Blackholes

  • We have seen how blackholes are formed in the dying stage of a star’s life cycle.
  • A dying star (leftover core) having more than three times the mass of the Sun undergoes a gravitational collapse, leading to the creation of a black hole.
  • As the star’s matter becomes compressed to enormous densities, the strength of gravity at the surface of the rapidly contracting star also increases dramatically.
  • According to the general theory of relativity, this massive contracting star has a profound effect on the spacetime immediately surrounding the star.
  • While the spacetime surrounding the black hole becomes so highly curved that it closes on itself, blackhole itself is  a place in spacetime where there is collapse of gravity.
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Behaviour of light and matter near a blackhole

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  • Light from the blockhole trying to fly outward will arc back inward stopping the light to escape from it.
  • This is true even with ordinary matter that have much lesser speeds than light.
  • They all disappear in the blackhole.
  • Anything that comes close to a blackhole gets sucked into it. How close? The boundary beyond which this happens is called the event horizon beyond which there is no return for matter or electromagnetic radiation.
  • Further while inside the blackhole gravity collapses, around the blackhole gravity is very strong as a result of which it accretes matter (sucks in) from its surroundings.
  • This matter that is about to fall into a black hole (before crossing event horizon) forms a disk around it, called an accretion disk. 

Common fallacies about blackhole

  • Fallacy 1: A blackhole is so dense that nothing not even light can escape:
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  • It is absurd to say light cannot escape because blackhole is dense. While it is true that a massive core upon contraction becomes a blackhole, it is not because of density that light cannot escape the blackhole. There are super massive blackholes which are formed out of core that are as massive as 3 billion solar mass. But density in such a super-massive blackhole is less than the density of water. This is because blackholes are places where gravity has collapsed. What happens to matter that has contracted is not known to us.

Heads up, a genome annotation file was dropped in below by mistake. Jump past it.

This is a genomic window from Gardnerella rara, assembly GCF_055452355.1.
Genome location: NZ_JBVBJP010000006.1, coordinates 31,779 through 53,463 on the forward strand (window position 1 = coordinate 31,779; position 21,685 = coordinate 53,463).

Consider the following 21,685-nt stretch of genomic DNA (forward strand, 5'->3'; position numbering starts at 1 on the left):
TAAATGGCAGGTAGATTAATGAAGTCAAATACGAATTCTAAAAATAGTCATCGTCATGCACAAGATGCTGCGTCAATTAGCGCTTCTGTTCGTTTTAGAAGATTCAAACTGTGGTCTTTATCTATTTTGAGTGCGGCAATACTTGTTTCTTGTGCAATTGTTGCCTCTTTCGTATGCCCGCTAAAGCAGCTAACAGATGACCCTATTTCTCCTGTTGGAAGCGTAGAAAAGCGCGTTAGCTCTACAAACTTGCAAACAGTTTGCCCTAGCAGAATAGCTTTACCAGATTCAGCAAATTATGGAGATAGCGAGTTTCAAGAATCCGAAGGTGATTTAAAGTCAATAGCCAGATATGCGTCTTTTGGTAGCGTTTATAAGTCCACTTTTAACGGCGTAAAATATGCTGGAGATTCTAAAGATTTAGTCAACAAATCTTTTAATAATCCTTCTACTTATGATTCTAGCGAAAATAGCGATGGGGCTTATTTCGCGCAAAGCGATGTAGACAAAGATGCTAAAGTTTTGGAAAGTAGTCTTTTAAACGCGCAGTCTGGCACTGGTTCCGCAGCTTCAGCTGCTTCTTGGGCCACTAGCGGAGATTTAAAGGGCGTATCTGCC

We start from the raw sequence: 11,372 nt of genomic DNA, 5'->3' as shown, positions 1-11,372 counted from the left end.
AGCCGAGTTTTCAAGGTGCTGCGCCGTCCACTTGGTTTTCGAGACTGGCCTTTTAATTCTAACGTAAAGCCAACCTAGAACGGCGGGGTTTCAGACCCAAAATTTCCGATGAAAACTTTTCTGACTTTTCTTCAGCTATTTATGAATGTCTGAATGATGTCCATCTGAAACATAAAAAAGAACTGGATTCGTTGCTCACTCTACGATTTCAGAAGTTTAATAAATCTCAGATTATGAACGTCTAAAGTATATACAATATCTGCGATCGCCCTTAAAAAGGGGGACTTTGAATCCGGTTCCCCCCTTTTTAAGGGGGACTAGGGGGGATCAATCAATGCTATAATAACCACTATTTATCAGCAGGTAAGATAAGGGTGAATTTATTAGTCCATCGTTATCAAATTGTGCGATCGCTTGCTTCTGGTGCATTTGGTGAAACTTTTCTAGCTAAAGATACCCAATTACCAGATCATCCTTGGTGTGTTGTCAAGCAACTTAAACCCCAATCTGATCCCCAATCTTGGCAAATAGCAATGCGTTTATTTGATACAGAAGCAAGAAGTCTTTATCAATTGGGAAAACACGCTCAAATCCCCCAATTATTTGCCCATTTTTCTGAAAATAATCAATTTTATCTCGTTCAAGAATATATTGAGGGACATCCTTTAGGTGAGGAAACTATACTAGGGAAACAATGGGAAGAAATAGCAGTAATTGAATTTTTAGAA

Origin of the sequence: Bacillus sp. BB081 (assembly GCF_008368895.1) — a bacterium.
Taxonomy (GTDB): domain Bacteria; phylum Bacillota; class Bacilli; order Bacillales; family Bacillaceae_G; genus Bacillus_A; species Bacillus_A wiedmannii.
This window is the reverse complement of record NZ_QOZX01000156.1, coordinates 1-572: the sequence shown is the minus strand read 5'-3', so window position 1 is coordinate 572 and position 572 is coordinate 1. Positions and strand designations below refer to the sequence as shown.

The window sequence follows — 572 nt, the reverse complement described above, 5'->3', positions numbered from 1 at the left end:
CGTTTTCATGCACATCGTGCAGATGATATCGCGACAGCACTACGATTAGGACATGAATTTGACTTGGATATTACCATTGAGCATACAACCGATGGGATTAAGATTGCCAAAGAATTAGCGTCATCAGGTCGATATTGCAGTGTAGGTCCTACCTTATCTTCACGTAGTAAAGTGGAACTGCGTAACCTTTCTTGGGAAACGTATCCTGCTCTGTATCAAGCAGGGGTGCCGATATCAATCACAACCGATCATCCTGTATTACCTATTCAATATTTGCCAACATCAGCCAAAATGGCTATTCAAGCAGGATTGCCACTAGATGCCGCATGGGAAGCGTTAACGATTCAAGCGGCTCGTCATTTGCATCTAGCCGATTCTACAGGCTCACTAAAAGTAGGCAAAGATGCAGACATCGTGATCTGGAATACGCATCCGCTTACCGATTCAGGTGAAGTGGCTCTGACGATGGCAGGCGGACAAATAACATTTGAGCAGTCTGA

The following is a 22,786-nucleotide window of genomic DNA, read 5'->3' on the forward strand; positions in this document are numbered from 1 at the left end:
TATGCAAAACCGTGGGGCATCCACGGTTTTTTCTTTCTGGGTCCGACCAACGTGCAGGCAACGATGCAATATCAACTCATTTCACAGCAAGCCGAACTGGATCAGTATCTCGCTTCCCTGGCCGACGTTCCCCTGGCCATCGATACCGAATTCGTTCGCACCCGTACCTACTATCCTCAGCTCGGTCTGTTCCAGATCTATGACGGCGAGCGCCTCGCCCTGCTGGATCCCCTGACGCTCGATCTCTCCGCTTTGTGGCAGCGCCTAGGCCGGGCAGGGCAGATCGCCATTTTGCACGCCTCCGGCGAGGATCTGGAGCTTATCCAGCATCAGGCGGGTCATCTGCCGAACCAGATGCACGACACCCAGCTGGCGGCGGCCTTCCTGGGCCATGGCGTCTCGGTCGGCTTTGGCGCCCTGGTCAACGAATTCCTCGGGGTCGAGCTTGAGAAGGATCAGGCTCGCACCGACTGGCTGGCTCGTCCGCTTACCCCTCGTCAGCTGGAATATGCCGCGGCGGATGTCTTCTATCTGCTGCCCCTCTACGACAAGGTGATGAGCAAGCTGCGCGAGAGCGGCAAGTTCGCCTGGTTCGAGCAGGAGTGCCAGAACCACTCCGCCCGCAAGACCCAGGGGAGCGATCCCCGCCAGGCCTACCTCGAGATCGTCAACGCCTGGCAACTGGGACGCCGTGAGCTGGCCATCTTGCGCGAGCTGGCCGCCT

• Fallacy 2: The gravitational field is so large that light cannot escape:
  • Again the light cannot escape blackhole because light is not able to go out of blackhole as the spacetime around blackhole is so curved that the light arcs back.  

What is a blackhole?

  • Blackholes are just one-way geometric surfaces like mirrors created by gravitational collapse due to high gravitational field. Once you go towards it there is no way you can come out of it. (Not like doors which are 2-way surfaces, you go in and come back)
  • The area surrounding blackholes are massive, high in gravitational field and violent. Inside the blackhole, nobody knows what is going on.
  • There are supermassive blackholes in middle of galaxies including milky way which has a blackhole that is formed out of core of mass equal to 3 billion solar mass.
  • A supermassive black hole is the one whose mass is millions to billion times the mass of the sun.

Event Horizon Telescope

  • In 2019 the 1st ever picture of a black hole was captured by a network of radio telescopes called the Event Horizon Telescope.  
  • This was the image of a supermassive black hole at the centre of an elliptical galaxy in the Virgo cluster.
  • In May 2022 the supermassive blackhole at the centre of Milky way galaxy was captured.

About EHT

  • Event Horizon Telescope is a network of 8 radio telescopes located in Hawaii, Arizona, Chile, Mexico and Spain, and at the South Pole.
  • It is synchronized in such a way in effect they form a radio telescope of the size of the earth itself.
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